>Moraes throws a rear leg kick, and Zabit drops his lead hand. Zabit attempts to counter with a right hand again, but Moraes ducks under the punch, slips inside and throws a left hook. Moraes follows with a straight right as Zabit exits the pocket.

>Moraes sits down on a straight right to the body, and Zabit shells and backs straight up. Moraes follows the right hand with a left hook that lands.

Bochniak gave Zabit a lot to think about with his constant pressure and feinting, but feints don’t mean very much if you can’t establish a threat behind them. The best Bochniak could do was simply make Zabit a bit more tentative at range, and pressure his way into the pocket.

>Bochniak feints a jab and then feints a right hand, and Zabit raises his left arm to parry what he assumes is a jab. Notice how Zabit’s still tries to hide behind his lead shoulder as Bochniak’s marching left hook lands on Zabit’s glove. Zabit shuffles away, trying to turn off the shot and Bochniak cracks him with a right hand. Bochniak keeps pressing with a left hand behind his right, and Zabit paws out his left jab. As Bochniak pressures towards the fence, Zabit throws his left hook and regains his defense behind his lead shoulder while angling off. Bochniak’s final right hand misses.

There’s a lot to this exchange. First of all, it’s encouraging that Zabit’s reactions to getting hit are to regain his defense and look for one of his most reliable weapons. Zabit has also showed a solid amount of cage awareness in regards to when he’s backed up against the fence. However, this exchange also highlights how uncomfortable will Zabit get in layered boxing exchanges. Against someone like Aldo whose head movement goes past the first layer, Zabit will find himself on the receiving end of powerful counters as his initial punches go sailing by.

Bochniak also learned how to stymie Zabit’s clinch entries and frame out before Zabit could initiate any grappling exchanges.

>Zabit enters with a rear hand uppercut and shells as Bochniak tries to counter with a left hook. Zabit tries to grab a hold of collar ties around Bochniak’s neck, but Bochniak throws a short right uppercut to dissuade Zabit. Zabit grabs for the collar ties again, but Bochniak attempts to frame with his left arm and throws a right hand over the top, ducks his way out of Zabit’s grip and throws a left hook to conclude the exchange.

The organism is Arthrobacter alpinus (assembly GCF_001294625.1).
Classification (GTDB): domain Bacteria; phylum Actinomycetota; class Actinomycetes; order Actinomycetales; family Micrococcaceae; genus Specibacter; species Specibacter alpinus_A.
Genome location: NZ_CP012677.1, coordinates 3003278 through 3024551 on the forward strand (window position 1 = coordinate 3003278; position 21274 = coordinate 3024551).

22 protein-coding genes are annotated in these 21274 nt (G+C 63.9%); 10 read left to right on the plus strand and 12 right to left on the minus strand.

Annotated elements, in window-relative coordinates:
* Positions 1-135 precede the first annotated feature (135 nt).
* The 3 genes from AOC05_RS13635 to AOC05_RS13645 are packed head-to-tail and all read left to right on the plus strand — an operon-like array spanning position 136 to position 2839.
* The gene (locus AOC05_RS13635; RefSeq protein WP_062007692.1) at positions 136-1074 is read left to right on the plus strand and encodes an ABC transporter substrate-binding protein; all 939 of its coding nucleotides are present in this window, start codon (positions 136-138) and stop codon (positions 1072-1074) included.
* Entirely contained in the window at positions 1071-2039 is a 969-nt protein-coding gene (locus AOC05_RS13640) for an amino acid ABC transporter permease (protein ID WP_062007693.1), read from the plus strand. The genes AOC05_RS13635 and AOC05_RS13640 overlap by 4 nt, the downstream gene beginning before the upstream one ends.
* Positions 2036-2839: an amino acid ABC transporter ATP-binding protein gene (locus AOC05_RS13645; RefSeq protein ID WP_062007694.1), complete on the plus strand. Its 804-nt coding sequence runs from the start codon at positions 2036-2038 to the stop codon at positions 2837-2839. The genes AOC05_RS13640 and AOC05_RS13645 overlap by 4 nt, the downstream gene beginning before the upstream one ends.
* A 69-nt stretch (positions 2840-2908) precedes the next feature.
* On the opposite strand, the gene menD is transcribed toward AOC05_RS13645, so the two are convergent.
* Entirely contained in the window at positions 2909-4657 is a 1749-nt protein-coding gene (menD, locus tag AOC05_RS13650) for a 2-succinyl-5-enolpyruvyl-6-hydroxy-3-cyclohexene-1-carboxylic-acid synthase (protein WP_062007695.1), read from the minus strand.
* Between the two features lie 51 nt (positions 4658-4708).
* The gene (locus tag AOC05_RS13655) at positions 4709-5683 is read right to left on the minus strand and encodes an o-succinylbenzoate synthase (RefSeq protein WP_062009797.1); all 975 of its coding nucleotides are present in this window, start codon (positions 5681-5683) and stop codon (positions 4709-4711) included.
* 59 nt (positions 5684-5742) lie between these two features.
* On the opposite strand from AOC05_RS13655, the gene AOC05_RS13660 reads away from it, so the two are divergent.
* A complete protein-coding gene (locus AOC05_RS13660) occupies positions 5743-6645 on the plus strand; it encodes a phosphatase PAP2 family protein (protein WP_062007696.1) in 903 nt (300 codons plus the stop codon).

Zabit Magomedsharipov strikes me as the type of fighter who has never needed to fight with a strategic approach in mind. His skill set is well rounded enough that he’s likely always been able to enforce at least one part of his technical game (usually by grappling), and he has good ideas with his striking. However, as the featherweight ranks become more and more competitive, Zabit will have to learn how to adapt his game from fight to fight, because there will be less opportunities for Zabit to play with his food on the feet.

Jeremy Stephens (Zabit’s upcoming opponent this weekend) is flawed in his own ways, but he’s gotten increasingly good at tailoring his midrange power striking to exploit his opponent’s weaknesses. Against Gilbert Melendez, Stephens’ jab and low leg kicks crippled the former Strikeforce champion. Against Doo Ho Choi, Stephens made good use of cage cutting, in which Choi repeatedly circled out to his left (the same direction that Zabit tends to circle) before running into Stephens’ right hand. Stephens seems poised to challenge Zabit in the areas Zabit needs the most polish, which makes me think this might be too much, too soon for the prospect. If he falls short against the longtime veteran, the lesson will be clear and Zabit will need a more substantive technical striking game if he wants to compete among the finest at featherweight.

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Daniel Martin discovered MMA in 2015 and has been an avid follower and spectator ever since. He began writing articles in early 2017 and has since become a regular analyst for himself and other passionate fan of the sport.